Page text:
Why Joe Rehyansky is Entitled to His Opinion
So, you may have noticed I strayed a little from the promised “messages of hope 2010” theme I’m trying to adopt until the end of the year for my Somali post. Sorry. No one is perfect. There’s just so much to be upset about!
I want to write about the passage of Pigford, S510 (the total government takeover of your food supply.) But I’m still tired. I’m still beat down from months of hyper-focusing on negativity. Still, friends send me links on “gay” issues. While I’m certainly not the most prominent gay conservative blogger, I know some people do look to me for an opinion on these things.
When a good friend sent me a review – and then the subsequent original article – of a Daily Caller article written by Joe Rehyansky, I just about jumped out of my skin wondering how I could both post about the article and maintain a spirit of positivism, optimism or anything approaching cheerful goodwill toward my fellow man.
Rehyansky’s article about gays in the military is just chock full of condescension, glib remarks and social stereotypes. He cites World War II case studies, but neglects to mention how the military has often ignored its own policies regarding homosexuality during times where the draft was in effect.
He apparently suggested lesbians in the military could be “converted,” though those remarks were later edited, either by DC editorial staff, or Rehyansky himself. You gotta wonder why? If you’re onboard with suggesting gay males are disease spreading sluts who can’t or won’t keep themselves from molesting their straight counterparts in the shower, why not just openly advocate the forcible rape of lesbians?
His conclusion: lesbians are welcome in the military, but gay men aren’t.
How to turn this article into a positive?
First off, Rehyansky’s opinions are far from being singular. I’ve seen the same sort of low-grade (or, perhaps, rampant) homophobia on my Twitter feed for ages. Conservatives don’t want you to ever use words like racism and homophobia, but sometimes they apply.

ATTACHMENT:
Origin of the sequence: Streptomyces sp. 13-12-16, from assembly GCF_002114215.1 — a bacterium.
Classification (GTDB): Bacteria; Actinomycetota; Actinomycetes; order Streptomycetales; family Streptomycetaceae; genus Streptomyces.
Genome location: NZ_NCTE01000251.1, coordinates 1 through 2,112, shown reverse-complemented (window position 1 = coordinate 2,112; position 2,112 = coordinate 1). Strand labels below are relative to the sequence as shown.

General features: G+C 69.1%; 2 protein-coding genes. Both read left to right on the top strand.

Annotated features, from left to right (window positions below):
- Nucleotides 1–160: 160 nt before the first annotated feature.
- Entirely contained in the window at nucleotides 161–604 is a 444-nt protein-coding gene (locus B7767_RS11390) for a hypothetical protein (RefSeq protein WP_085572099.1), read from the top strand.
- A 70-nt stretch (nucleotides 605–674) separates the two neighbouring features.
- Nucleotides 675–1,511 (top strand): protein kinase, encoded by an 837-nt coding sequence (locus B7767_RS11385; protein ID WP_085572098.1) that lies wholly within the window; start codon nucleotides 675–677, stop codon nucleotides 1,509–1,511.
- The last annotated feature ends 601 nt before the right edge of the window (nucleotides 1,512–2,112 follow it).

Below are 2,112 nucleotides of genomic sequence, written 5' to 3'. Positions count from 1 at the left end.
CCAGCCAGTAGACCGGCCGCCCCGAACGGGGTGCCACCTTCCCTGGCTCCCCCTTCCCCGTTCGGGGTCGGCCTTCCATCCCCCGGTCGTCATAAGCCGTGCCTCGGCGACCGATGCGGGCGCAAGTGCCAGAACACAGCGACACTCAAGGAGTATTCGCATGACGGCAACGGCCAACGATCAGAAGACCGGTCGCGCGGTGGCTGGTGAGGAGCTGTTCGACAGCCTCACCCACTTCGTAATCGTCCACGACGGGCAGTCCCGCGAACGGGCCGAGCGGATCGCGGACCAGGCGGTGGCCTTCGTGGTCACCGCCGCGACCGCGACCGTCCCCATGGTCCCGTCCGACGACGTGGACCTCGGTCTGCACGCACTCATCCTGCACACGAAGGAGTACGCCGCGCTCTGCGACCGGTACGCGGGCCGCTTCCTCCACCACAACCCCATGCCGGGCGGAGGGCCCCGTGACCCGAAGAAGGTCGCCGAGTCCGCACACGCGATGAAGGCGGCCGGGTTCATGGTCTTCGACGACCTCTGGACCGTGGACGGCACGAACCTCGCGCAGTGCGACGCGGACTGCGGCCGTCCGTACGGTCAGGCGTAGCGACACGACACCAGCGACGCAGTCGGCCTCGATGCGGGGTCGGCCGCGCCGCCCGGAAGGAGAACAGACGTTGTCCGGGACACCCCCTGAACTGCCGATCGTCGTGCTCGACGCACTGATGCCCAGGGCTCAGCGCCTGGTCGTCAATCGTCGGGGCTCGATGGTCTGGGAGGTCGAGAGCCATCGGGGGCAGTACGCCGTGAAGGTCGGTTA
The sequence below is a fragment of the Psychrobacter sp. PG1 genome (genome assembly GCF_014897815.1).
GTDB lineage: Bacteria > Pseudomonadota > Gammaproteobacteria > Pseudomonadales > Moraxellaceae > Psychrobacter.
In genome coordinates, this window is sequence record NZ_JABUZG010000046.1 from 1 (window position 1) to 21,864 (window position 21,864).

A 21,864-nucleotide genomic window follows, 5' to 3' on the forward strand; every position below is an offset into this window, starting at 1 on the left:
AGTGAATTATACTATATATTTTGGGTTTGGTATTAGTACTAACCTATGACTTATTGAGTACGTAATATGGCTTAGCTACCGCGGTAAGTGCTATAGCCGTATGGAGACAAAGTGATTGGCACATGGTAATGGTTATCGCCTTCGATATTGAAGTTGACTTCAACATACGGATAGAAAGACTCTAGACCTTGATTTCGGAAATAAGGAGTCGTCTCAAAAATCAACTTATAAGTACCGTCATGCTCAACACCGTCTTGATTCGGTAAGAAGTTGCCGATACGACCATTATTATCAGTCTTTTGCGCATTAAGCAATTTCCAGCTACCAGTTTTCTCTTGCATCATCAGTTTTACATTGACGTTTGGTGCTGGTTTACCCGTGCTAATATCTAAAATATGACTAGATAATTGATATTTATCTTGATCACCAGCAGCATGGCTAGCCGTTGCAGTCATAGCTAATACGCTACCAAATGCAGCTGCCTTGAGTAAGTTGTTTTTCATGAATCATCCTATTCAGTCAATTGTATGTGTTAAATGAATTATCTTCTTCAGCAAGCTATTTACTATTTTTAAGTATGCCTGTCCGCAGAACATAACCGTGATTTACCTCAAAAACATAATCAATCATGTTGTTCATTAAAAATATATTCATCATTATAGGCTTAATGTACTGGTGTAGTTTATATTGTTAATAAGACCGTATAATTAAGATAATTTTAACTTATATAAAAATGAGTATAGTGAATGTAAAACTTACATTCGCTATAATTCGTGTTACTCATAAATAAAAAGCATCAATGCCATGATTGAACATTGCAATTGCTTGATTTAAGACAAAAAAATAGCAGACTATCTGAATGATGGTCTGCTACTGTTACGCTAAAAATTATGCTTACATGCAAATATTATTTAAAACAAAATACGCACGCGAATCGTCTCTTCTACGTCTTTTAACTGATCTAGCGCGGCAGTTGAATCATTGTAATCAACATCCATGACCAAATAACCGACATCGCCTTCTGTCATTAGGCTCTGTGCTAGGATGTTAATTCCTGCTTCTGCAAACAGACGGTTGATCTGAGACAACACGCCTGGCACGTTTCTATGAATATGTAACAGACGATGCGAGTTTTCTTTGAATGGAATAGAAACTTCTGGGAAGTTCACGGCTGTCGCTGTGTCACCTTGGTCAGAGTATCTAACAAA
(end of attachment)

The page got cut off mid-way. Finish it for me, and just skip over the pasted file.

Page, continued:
The point is, Rehyansky gives breath to some of the same opinions I made – albeit from a slightly different angle – in my first post about “Don’t Ask, Don’t Tell.” It’s not so much I feel gay men will behave like rabid sex poodles in the military, it’s that I think there is a very real perception they might.
This is a problem.
The fact is, as a gay man, I know many, many men who not only do not respect the sexuality of their heterosexual friends, but who openly fetishize converting or tricking straight men into gay sex acts. There are gay men with uniform fetishes. And yes, there are gay men who will drop their pants in public parks.
It’s important we acknowledge these things. Gay men can’t push for military service without being seen collectively. A person serves individually, but decisions about that person are often made based on group identity, whether that is right or wrong.
Gay men and women want to be seen as individuals, but often view all conservatives as a collective bunch of Bible thumping thugs, bent on persecuting hapless homosexuals. When, in reality, there are all sorts of conservatives. Some embrace gay people serving openly in the military. Some even advocate gay marriage.
People like Rehyansky need to realize that is true of gay men, too. He acknowledges there may be some statistical outliers who aren’t total sluts, but refuses to consider what percentage of the population they might comprise.
There are just … so many things wrong with his article. But I’m thankful he wrote it.